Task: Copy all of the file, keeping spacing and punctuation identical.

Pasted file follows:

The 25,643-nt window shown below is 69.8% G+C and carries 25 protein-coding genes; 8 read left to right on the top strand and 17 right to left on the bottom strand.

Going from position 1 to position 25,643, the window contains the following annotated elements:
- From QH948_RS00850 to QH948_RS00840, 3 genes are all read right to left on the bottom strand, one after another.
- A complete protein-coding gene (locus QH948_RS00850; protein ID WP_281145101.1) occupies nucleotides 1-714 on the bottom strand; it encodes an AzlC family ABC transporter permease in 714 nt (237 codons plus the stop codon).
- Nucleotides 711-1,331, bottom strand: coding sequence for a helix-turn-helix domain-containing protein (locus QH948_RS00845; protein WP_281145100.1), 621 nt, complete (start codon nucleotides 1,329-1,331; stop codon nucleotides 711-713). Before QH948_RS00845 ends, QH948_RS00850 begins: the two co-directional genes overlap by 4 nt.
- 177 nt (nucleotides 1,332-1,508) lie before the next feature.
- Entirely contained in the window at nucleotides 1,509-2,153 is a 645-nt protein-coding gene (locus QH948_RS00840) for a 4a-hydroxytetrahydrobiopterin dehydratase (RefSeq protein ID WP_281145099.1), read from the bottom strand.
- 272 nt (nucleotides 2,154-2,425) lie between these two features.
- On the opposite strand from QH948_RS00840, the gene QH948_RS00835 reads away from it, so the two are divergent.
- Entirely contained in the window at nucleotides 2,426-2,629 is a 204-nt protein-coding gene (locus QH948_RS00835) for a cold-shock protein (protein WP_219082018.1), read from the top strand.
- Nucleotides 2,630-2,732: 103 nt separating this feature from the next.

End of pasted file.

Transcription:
The 25,643-nt window shown below is 69.8% G+C and carries 25 protein-coding genes; 8 read left to right on the top strand and 17 right to left on the bottom strand.

Going from position 1 to position 25,643, the window contains the following annotated elements:
- From QH948_RS00850 to QH948_RS00840, 3 genes are all read right to left on the bottom strand, one after another.
- A complete protein-coding gene (locus QH948_RS00850; protein ID WP_281145101.1) occupies nucleotides 1-714 on the bottom strand; it encodes an AzlC family ABC transporter permease in 714 nt (237 codons plus the stop codon).
- Nucleotides 711-1,331, bottom strand: coding sequence for a helix-turn-helix domain-containing protein (locus QH948_RS00845; protein WP_281145100.1), 621 nt, complete (start codon nucleotides 1,329-1,331; stop codon nucleotides 711-713). Before QH948_RS00845 ends, QH948_RS00850 begins: the two co-directional genes overlap by 4 nt.
- 177 nt (nucleotides 1,332-1,508) lie before the next feature.
- Entirely contained in the window at nucleotides 1,509-2,153 is a 645-nt protein-coding gene (locus QH948_RS00840) for a 4a-hydroxytetrahydrobiopterin dehydratase (RefSeq protein ID WP_281145099.1), read from the bottom strand.
- 272 nt (nucleotides 2,154-2,425) lie between these two features.
- On the opposite strand from QH948_RS00840, the gene QH948_RS00835 reads away from it, so the two are divergent.
- Entirely contained in the window at nucleotides 2,426-2,629 is a 204-nt protein-coding gene (locus QH948_RS00835) for a cold-shock protein (protein WP_219082018.1), read from the top strand.
- Nucleotides 2,630-2,732: 103 nt separating this feature from the next.